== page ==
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I'm using zeromq to push messages from node.js server to my worker. I create a router socket on the node.js side

var sender = zmq.socket('router');
sender.bind('tcp://', function(err) {
  if (err) {
    console.log( 'Error binding socket' );

and connect to this address with a dealer in the worker code.

The problem occurs when the worker connects first, before bind (not always, but very often). This should not be a problem regarding the zeromq documentation, so I think it's a problem in the node.js binding, the question is how can I solve this?

Also a problem that I can catch this exception Socket is busy in process.on('uncaughtException',...), not in the bind function

I should mention that I'm doing this on windows 7 64bit.

share|improve this question
What problem occurs exactly? –  tchap Jan 15 '13 at 1:39
You could also try rewriting the same thing in Python or some other language and see if the problem is still there. –  tchap Jan 15 '13 at 1:44
@tchap The router fails to bind with this message. I haven't had such problems with similar codes(however haven't tried to convert the same code... I'll try, good idea). –  balazs Jan 15 '13 at 8:10

1 Answer 1

up vote 4 down vote accepted

The problem is probably that you are using bind() where you should in fact be using bindSync(). When you read the sources, you discover that the async bind() in fact locks the socket and checks the lock every time you do anything with it. What you are probably experiencing is that a worker connects before the socket is unlocked and so it throws an exception. Just replacing bind() with bindSync() worked for me. That is, however, not an idea solution I guess, or rather not very node.js-ish. Let's demonstrate what I mean:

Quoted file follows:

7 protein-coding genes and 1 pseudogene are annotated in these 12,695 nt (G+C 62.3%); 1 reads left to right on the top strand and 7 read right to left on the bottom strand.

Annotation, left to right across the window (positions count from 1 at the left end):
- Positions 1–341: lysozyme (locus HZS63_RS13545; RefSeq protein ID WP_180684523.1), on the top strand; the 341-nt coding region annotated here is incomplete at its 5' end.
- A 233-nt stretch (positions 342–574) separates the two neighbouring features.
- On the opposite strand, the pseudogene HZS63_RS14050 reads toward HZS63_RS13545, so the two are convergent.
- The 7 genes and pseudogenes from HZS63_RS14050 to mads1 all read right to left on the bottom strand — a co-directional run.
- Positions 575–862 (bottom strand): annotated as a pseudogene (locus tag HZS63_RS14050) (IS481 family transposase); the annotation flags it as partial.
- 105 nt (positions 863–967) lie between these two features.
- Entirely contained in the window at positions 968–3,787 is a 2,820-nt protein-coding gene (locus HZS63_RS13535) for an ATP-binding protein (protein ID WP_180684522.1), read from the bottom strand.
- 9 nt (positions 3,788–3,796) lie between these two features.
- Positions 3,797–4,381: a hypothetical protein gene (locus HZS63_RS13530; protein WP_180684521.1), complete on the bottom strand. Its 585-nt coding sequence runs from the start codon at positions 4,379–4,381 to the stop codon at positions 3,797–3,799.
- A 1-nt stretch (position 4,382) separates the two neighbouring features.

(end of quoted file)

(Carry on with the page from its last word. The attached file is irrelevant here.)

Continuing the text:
var zmq = require('zmq')
  , sender;
sender = zmq.socket('router');
sender.bind('tcp://', function(err) {
  if (err) {
    console.log( 'Error binding socket' );
  sender.close(); // This is fine! The socket is ready!

sender.close(); // This is wrong! The socket is not ready yet!

So you can either call bindSync() and don't care, or call bind() and continue the work in the callback, but you definitely can't use bind() and continue without waiting for it to finish. bindSync() makes the code simpler to read, but you block the whole node.js instance during the call. So I think that the bind() way is more clean in a way that node.js should be used...

Hope this helped ;-)

share|improve this answer
bindSync() is fine for me, it solved the problem. thanks. –  balazs Jan 15 '13 at 16:02
What's the best way to wire up 2 async binds/connects so that a callback runs only after both connects. This is a classic async callback mountain problem isn't it? Does ZMQ support promises? –  CMCDragonkai Apr 17 '14 at 4:51
I guess you could just prepare 2 promises and resolve one in one bind() callback and the other in the other bind() callback. Then you can usually do something like wait for a list of promises, which in this case would incorporate the 2 promises mentioned. –  tchap Apr 17 '14 at 22:37

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